DETROIT — DTE Energy is planning to scale up its voluntary renewable energy program because of growing demand from businesses and residents seeking to offset their electricity usage with clean energy sources.
The Detroit-based utility announced today that it’s issuing a request for proposals to add roughly 500 megawatts (MW) of wind, solar and battery storage to support its MIGreenPower program, which allows business and residential customers to pay a premium on their bills for renewable energy.
The program is currently supported by 35 industrial customers, 450 small businesses and nearly 50,000 residential ratepayers, and has doubled in size in each of the past three years, according to the utility. DTE officials say demand for the program is pushing the utility beyond the 15 percent renewable energy threshold mandated under state law.
“We want to thank all of our MIGreenPower customers for their participation in the program,” Trevor Lauer, president and chief operating officer of DTE Electric Co., said in a statement. “Over the next decade, we plan to continue adding clean energy projects and investing in new technologies to move our state closer to a carbon neutral future.”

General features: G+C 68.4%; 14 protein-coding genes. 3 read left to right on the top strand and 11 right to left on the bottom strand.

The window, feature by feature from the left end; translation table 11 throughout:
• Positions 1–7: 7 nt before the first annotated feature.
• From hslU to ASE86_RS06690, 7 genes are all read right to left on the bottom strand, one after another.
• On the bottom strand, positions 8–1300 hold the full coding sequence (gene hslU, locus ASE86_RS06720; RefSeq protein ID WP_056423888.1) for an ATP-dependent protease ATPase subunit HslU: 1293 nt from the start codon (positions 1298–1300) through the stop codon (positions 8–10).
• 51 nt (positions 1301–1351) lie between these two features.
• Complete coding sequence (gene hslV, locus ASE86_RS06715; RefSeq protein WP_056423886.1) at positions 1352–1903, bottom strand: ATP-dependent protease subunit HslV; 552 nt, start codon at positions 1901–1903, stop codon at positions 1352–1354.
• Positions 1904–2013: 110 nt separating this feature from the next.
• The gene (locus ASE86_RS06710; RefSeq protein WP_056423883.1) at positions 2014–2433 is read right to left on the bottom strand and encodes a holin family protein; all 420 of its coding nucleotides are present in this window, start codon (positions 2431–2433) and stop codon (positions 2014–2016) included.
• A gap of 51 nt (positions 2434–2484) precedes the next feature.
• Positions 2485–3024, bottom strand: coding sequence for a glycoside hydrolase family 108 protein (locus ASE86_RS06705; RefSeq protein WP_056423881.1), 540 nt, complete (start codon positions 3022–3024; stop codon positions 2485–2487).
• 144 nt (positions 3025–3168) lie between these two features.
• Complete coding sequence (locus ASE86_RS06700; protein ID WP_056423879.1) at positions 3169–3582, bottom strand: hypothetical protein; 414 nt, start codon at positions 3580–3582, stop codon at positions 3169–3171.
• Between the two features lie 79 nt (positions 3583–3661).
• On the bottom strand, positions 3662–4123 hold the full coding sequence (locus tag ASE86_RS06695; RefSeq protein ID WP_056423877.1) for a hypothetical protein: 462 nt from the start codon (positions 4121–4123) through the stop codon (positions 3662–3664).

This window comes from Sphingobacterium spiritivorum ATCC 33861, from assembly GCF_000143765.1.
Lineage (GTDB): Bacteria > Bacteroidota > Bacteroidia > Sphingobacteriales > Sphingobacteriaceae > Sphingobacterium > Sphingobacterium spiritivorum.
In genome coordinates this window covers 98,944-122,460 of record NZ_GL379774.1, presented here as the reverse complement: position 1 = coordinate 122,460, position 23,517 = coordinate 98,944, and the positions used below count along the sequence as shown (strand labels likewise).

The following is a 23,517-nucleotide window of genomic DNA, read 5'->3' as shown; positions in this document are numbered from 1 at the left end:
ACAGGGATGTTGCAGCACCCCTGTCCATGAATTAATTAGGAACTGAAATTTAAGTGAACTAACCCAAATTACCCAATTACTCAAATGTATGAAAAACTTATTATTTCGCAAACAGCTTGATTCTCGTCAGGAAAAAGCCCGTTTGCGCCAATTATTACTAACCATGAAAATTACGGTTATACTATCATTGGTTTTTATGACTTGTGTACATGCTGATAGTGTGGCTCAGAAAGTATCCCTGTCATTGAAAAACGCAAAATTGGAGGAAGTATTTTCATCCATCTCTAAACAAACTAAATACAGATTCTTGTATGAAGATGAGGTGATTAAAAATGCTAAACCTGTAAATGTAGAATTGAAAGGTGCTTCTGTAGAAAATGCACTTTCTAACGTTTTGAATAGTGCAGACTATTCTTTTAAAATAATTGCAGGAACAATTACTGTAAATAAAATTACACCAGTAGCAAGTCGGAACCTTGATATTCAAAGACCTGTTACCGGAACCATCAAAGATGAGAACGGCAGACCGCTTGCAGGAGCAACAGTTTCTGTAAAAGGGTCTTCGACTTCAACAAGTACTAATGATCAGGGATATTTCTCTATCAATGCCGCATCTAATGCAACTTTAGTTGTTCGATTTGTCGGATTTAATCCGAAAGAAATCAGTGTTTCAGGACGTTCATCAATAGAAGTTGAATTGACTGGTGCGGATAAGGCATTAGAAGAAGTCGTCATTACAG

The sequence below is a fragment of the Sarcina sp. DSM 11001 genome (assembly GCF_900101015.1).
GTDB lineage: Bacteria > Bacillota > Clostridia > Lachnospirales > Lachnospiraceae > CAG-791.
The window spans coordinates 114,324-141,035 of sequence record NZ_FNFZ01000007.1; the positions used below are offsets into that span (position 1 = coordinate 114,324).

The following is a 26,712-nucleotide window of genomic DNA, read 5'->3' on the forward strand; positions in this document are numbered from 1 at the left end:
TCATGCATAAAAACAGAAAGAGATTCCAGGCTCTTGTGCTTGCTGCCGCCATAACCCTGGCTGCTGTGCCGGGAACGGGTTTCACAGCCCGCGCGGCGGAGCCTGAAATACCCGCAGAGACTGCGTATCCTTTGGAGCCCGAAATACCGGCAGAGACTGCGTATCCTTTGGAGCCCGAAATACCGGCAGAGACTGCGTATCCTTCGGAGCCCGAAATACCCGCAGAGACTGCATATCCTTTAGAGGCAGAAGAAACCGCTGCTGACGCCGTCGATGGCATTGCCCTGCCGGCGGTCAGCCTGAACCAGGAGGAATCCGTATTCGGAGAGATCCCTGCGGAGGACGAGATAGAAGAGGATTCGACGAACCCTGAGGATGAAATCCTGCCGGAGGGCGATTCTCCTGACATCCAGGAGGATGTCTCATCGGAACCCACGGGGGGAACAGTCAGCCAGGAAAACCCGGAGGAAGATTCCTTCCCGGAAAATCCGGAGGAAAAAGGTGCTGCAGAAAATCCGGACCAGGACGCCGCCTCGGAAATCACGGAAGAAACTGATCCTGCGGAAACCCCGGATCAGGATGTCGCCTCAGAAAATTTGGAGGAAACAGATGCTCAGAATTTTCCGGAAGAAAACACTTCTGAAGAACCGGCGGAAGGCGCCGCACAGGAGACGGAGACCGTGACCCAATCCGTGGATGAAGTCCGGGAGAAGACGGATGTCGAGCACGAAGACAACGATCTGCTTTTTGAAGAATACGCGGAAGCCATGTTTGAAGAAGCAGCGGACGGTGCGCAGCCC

The RFP seeks plans for new wind and solar projects, which could also include battery storage components. The projects must be based in Michigan and ready for commercial operation in 2023. DTE plans to start executing contracts this summer.
DTE’s plans come as the Whitmer administration continues work on a statewide climate change plan. The current draft plan calls for Michigan to be carbon neutral by 2050. RTO Insider reported that state officials are delaying the release of a final plan by a month following an “overwhelming” amount of public input so far.